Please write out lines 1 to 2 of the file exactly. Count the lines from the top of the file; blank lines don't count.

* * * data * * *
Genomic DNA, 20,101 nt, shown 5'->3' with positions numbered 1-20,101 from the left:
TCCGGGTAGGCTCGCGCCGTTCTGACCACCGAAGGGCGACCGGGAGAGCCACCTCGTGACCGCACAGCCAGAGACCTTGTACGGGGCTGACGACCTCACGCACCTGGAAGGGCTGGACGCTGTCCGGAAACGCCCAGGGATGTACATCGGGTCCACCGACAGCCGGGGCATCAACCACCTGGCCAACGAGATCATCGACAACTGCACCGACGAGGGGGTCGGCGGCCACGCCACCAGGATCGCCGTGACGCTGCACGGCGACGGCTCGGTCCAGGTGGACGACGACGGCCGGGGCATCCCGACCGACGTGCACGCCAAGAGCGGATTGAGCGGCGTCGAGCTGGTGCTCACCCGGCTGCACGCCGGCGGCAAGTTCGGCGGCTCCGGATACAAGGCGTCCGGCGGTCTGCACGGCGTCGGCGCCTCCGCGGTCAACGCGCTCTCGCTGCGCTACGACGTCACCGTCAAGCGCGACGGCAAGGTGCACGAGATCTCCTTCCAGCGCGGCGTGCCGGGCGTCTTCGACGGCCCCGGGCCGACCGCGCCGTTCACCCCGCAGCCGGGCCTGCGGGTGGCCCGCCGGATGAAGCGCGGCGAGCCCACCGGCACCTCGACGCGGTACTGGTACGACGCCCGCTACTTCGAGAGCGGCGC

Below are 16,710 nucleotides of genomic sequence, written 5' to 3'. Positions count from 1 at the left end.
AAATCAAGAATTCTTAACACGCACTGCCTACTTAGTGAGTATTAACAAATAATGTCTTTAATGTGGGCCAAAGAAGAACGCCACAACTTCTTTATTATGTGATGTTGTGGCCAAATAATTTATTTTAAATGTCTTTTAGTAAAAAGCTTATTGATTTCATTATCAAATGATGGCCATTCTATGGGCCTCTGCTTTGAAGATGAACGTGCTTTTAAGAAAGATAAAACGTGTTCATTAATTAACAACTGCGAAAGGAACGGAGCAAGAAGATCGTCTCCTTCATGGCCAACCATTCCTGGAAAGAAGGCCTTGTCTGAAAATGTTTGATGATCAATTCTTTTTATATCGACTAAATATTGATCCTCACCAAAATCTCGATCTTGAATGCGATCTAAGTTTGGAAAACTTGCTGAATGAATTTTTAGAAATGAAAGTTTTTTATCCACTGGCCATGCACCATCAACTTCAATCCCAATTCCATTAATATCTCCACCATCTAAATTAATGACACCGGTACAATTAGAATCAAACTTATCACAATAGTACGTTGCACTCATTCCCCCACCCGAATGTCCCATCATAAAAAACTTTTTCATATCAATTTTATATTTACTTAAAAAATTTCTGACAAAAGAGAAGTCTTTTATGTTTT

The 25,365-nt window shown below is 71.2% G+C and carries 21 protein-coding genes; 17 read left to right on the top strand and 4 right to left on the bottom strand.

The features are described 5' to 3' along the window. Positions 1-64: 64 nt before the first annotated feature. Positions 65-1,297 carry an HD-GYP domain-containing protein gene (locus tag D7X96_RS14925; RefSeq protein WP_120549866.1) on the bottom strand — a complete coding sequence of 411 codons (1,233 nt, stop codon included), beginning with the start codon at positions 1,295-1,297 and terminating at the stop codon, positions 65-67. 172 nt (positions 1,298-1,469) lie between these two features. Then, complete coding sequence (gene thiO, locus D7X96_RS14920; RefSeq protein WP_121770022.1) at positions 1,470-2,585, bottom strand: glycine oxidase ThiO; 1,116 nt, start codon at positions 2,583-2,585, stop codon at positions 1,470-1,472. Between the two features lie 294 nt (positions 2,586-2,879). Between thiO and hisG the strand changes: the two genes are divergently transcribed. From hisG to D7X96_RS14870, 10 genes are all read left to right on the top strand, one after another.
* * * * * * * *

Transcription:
Genomic DNA, 20,101 nt, shown 5'->3' with positions numbered 1-20,101 from the left:
TCCGGGTAGGCTCGCGCCGTTCTGACCACCGAAGGGCGACCGGGAGAGCCACCTCGTGACCGCACAGCCAGAGACCTTGTACGGGGCTGACGACCTCACGCACCTGGAAGGGCTGGACGCTGTCCGGAAACGCCCAGGGATGTACATCGGGTCCACCGACAGCCGGGGCATCAACCACCTGGCCAACGAGATCATCGACAACTGCACCGACGAGGGGGTCGGCGGCCACGCCACCAGGATCGCCGTGACGCTGCACGGCGACGGCTCGGTCCAGGTGGACGACGACGGCCGGGGCATCCCGACCGACGTGCACGCCAAGAGCGGATTGAGCGGCGTCGAGCTGGTGCTCACCCGGCTGCACGCCGGCGGCAAGTTCGGCGGCTCCGGATACAAGGCGTCCGGCGGTCTGCACGGCGTCGGCGCCTCCGCGGTCAACGCGCTCTCGCTGCGCTACGACGTCACCGTCAAGCGCGACGGCAAGGTGCACGAGATCTCCTTCCAGCGCGGCGTGCCGGGCGTCTTCGACGGCCCCGGGCCGACCGCGCCGTTCACCCCGCAGCCGGGCCTGCGGGTGGCCCGCCGGATGAAGCGCGGCGAGCCCACCGGCACCTCGACGCGGTACTGGTACGACGCCCGCTACTTCGAGAGCGGCGC